Gray and Gardner, (1999) reported also in his study where they thoroughly examined the model of inspection being practiced in Ireland. The results suggest that most school principals in Northern Ireland consider the inspection programme to be professional and supportive. However, there are clear reservation about the extent of anxiety induced by the inspection process, the amount of time necessary to prepare for the inspection and the inclusion of lay persons in the inspection team. Teachers’ feelings of anxiety and stress appear to be at their worst during the build-up period to inspection. Brimblecombe and colleagues (1996) suggest that the thought of inspection is worse than the actual inspection itself. They also report that the way in which senior management teams prepare their staff for inspection can determine how prepared for the event they feel (Shaw, Brimlecombe and Ormston 1995).
Considering hierarchy and position in the school, Chapman (2002) reported in his study that there is a relationship between hierarchical position within the organization and teachers’ perception of Ofsted. Teachers’ perceptions of the process become less positive as one moves closer to the classroom. A middle manager felt that the inspectors failed to identify important issues within the school. Teachers reported that strategies such as ‘naming and shaming’ and intensive monitoring through lesson observations are ‘unnecessarily inhumane’, perceiving them as a barrier rather than facilitator to improvement. These studies were largely suffering methodological problems. For example, Chapman (2002) studied ten schools that were placed in Special Measure or in challenging circumstances. This affects the generalizability of the study to other schools.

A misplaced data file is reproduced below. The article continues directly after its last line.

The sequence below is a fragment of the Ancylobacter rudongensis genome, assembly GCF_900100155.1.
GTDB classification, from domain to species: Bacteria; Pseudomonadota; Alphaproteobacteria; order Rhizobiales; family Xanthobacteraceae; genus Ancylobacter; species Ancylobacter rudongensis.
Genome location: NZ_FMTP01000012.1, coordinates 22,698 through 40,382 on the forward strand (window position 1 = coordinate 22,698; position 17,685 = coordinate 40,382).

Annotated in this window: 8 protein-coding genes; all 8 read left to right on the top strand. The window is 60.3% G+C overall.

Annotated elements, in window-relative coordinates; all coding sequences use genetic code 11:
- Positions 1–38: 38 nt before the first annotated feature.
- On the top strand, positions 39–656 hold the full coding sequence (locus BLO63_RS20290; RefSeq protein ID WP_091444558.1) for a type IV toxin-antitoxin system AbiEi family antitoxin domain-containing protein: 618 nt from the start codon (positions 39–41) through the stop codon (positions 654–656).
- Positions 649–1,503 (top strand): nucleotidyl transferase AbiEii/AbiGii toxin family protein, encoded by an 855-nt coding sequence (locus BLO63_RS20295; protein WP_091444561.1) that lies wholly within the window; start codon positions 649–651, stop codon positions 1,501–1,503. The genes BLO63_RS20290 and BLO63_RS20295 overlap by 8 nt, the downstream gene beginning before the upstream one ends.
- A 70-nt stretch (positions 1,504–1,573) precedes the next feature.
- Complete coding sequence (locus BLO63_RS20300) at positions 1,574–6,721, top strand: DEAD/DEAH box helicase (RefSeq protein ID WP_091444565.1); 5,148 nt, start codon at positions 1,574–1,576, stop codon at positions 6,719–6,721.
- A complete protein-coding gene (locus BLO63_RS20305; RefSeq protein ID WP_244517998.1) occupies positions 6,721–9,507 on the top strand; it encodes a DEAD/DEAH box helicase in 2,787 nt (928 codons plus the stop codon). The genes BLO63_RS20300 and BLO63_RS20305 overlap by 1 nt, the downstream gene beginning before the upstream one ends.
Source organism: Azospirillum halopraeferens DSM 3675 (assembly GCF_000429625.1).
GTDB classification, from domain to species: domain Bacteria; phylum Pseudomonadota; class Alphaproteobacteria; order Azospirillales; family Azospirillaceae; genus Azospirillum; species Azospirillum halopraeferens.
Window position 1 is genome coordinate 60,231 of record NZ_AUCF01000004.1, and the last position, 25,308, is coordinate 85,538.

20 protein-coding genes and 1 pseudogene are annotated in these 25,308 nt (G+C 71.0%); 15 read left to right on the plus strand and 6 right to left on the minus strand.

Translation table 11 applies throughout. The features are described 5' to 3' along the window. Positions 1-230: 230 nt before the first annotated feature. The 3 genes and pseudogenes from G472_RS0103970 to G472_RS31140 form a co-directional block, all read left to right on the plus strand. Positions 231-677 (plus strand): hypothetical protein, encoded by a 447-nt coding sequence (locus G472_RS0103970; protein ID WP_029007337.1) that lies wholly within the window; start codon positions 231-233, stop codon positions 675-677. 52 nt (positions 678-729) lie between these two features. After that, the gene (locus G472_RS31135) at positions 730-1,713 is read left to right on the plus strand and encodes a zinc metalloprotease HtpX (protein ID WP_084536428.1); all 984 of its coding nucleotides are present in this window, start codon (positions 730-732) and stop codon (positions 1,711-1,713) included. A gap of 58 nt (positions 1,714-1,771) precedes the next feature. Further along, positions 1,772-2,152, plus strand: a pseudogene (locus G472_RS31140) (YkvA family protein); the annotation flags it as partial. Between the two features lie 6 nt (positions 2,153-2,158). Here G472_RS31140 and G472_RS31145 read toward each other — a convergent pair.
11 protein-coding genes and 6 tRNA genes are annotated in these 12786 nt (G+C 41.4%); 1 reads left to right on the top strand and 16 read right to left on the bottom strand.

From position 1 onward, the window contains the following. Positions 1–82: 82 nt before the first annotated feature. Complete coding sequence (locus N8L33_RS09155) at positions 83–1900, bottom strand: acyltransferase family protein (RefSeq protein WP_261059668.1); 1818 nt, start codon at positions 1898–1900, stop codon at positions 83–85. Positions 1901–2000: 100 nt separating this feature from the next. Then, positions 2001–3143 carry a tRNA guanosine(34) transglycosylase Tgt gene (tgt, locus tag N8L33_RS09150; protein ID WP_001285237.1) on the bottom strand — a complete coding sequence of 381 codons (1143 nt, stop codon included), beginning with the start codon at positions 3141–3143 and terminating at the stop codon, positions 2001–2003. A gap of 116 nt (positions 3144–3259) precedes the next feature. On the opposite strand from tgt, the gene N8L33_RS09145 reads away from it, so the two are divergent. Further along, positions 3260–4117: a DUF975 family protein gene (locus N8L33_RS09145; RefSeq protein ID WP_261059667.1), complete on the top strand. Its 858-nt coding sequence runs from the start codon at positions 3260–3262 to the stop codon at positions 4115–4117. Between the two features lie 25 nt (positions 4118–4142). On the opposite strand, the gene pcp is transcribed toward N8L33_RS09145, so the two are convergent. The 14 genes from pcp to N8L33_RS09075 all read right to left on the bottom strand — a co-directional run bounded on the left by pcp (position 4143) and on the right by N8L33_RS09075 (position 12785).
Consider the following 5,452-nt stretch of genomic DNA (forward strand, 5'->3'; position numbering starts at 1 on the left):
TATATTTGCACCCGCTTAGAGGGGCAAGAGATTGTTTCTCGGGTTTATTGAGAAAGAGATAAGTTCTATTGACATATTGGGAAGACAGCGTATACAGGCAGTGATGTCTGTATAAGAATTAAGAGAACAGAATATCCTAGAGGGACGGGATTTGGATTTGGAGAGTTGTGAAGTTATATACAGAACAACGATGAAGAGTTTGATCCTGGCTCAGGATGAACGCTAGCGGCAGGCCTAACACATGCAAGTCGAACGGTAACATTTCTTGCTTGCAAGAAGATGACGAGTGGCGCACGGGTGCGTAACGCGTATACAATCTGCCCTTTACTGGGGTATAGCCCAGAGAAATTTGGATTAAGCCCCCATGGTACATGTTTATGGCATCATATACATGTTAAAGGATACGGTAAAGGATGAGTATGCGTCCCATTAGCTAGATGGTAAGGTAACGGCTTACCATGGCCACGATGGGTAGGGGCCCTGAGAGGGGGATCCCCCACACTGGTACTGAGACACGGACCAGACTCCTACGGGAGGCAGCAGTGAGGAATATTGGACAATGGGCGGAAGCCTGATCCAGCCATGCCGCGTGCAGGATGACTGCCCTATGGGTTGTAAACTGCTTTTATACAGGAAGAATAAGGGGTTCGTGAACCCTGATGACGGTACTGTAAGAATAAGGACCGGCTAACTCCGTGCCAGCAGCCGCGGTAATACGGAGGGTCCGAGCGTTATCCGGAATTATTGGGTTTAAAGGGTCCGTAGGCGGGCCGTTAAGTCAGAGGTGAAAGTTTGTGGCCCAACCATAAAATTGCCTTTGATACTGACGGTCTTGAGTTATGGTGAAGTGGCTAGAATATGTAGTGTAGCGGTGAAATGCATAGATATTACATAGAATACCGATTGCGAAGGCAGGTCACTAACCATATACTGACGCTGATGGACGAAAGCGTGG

5.0 Improving classrooms through inspection
The school inspection framework examines classroom practice in detail, paying close attention to the quality of teaching and learning provided. The proliferation of research evidence suggests that variation in effectiveness occurs not only between schools, but also within them (Sammons, Thomas and Mortimore, 1997; Creemers, 1994). Fullan (1991) argues that educational change is dependent on what teachers ‘think and do’ while Reynolds (1999) suggests that what happens at the classroom level in terms of teacher practice appears to be important, and can make significant contributions to school improvement.